Another kickstarter anyone?

        • Stabbey

          On the Larian forums, he eventually made his argument clearer, although it would have helped if had lead off with that first instead of a “I wish I could murder over the internet” one-liner.

          He seemed to be interpreting the “What happens to the children watching it” line as something like Curiosity suggesting that the game could make real-life children into rapists. I didn’t see that interpretation, because the context of the rest of the post – both before and after – was referring to the effects on the in-game world. It seems to me that it was referring to children in the game’s reactions as a possible long-term consequence.

          Would I have reacted differently without those first four words? Maybe. Take those away and it seems more like someone asking questions about the extent of the reactivity from the decision. So you do have a point that those four words probably don’t add anything except personal context.

          I don’t agree with his contention that Larian “gave in” to pressure from offended people, but that’s drifting off topic.

        • Gorkan

          well they already have it SPOILER

          if you allow gay mariages then there will be Choice about Allowing Gay join military or not or Choices if they can speak about they are Gay Publicly

  • Tovarah

    I think that you should be proud to take a stand, controvertial as it may be. At the end of the day it is meant to make you think just how far one would go to win the hearts of the people while winning the war he has been dragged into. I’m certainly glad to see that you, as a team, decided to keep this in. There is no doubt in my mind that you will get a lot of hate mail because of this because some subjects are rather touchy, but that is (as you said) why you decided to bring this up.

    Personally this is why I’m looking forward to Dragon Commander so much. I would just love to see how many players become Joffery Baratheon when faced with these decisions. The fact that both ‘good’ and ‘evil’ options has positive and negative consequences makes this an interesting way which would have been frowned down upon by publishers. Another really good reason why being self publishing is good.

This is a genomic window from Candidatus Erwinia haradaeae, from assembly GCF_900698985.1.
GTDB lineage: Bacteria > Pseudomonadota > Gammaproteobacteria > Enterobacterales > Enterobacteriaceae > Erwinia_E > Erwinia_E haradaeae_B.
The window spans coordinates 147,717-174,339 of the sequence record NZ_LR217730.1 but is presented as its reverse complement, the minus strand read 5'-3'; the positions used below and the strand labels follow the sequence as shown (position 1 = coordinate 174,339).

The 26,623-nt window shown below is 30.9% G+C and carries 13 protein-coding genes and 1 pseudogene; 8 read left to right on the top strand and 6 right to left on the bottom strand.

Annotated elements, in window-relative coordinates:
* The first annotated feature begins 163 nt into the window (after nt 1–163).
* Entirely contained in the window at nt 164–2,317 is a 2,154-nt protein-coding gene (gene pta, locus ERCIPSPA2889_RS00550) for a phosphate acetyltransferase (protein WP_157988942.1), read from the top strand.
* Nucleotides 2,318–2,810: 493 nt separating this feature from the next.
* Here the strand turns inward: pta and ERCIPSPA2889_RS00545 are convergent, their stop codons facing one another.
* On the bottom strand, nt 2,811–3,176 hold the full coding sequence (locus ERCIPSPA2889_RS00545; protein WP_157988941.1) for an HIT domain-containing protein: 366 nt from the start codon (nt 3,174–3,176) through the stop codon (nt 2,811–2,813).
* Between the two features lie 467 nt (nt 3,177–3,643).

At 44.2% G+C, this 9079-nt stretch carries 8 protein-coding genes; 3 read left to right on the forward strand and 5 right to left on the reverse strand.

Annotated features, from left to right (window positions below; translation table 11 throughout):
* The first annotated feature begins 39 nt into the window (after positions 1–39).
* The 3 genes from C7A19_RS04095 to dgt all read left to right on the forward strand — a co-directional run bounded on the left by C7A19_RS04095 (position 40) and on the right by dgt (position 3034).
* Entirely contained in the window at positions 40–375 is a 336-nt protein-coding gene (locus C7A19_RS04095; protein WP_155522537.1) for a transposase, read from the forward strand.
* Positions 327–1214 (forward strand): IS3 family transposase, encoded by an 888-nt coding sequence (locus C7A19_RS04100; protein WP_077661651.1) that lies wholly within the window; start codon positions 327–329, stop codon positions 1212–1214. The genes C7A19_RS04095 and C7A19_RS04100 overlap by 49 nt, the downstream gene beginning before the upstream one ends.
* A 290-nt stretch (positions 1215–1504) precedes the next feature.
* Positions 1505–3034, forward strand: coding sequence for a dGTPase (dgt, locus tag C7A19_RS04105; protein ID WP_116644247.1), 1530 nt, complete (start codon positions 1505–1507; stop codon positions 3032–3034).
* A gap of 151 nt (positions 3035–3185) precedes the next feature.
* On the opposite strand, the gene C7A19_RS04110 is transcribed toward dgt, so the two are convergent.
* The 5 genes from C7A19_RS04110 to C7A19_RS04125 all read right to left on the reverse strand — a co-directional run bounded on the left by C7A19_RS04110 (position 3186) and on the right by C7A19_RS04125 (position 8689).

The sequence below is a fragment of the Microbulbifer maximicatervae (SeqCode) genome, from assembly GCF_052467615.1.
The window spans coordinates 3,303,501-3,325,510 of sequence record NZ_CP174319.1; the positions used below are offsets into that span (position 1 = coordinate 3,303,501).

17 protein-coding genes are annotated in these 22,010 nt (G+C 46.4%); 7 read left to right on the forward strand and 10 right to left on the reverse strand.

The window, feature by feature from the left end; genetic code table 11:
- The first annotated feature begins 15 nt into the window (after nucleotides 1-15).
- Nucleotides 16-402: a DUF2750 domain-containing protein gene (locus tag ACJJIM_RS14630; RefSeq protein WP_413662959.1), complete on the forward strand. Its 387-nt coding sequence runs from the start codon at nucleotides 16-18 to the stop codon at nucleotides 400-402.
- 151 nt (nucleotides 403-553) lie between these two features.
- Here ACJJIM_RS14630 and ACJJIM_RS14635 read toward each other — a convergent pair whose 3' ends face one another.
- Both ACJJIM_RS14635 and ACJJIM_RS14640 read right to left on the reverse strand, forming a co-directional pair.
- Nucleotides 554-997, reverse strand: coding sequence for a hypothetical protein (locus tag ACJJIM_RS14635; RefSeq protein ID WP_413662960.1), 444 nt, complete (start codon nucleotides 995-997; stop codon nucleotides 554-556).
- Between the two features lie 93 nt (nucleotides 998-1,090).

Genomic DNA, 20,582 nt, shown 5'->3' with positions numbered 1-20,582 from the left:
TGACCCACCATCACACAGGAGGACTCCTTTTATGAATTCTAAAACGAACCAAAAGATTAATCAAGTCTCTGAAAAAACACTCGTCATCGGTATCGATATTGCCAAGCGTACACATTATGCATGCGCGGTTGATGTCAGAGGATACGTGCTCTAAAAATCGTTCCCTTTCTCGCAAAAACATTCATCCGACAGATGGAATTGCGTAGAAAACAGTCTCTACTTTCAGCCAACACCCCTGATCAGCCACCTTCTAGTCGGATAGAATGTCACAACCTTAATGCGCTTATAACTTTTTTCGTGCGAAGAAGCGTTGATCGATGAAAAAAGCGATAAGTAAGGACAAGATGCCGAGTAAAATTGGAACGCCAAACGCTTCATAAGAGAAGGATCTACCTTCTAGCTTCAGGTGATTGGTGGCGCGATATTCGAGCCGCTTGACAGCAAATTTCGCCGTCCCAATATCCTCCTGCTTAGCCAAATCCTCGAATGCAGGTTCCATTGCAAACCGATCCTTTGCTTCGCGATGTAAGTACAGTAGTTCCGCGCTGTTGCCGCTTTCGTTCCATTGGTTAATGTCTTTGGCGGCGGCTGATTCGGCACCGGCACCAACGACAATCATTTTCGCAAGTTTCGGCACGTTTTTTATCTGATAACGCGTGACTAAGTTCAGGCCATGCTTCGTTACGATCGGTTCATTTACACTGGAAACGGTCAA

• LC

      There is no clear good and evil in an extreme situation.

      Classic example: Would you shoot one guilty man if you could rescue 100 innocent people by doing so? Would you shoot one innocent man if you could rescue 100 guilty people by doing so? It’s a decision in the grey…..

      If you are at the edge of loosing a war which would cause serious harm to your people what would you do? “Stretching” your moral principles or abandonning them in order to survive or sticking to them no matter what? Either way you would have to face the consequences, good and bad but you cannot make a “right” decision. That’s the tension and the really exciting aspect of this whole roleplaying thing….. ;)

  • Stabbey

    I am glad that you’re going to leave it in, despite the potential for controversy. I really like the idea of every choice having both positive and negative gameplay consequences. It’s better than the morality system forced onto Bioshock 1 by its publisher (so that it could have multiple endings), in which you could kill little girls and get a bit of a helpful resource now, or spare them and get more than you would have for killing a little later, plus extra stuff. The evil option there really was “the stupid option”.

    Evil options SHOULD be tempting, the quick and easy path should make you waffle about being god or bad. I liked that in Divinity 2, the “good” and “nasty” quest solutions generally gave out equal rewards, so it was a choice about what you wanted to do in this situation, not about what would be beneficial and what wouldn’t be.

    I also hope that the campaigns reflect these decisions deeply. The Genocide cards for the strategy map can help the invading attacker with more firepower, but I want to see those cards have a hefty cost in the single-player campaign of popularity and standing, because no one likes genocide. It would balance making a victory easier in the short term, with lowering your popularity in the long term.

    I saw in a video that providing healthcare costs you 2 gold per turn. I hope that it’s a percentage based drain, and as your empire expands (and your revenue increases), as more citizens fall under your control (and the healthcare you provide) that the cost for providing that healthcare goes up. 2 gold a turn is a lot when you’re making 20 gold a turn, not so much when your revenue is 100 gold.

    Long term and ongoing consequences are good things.

    • Stabbey

      Swen just confirmed on the Twitch.tv stream that Genocide cards will indeed have large negative consequences in single-player, especially with the race who is majority in the country you played the card on. I am glad to hear that.

  • AlexF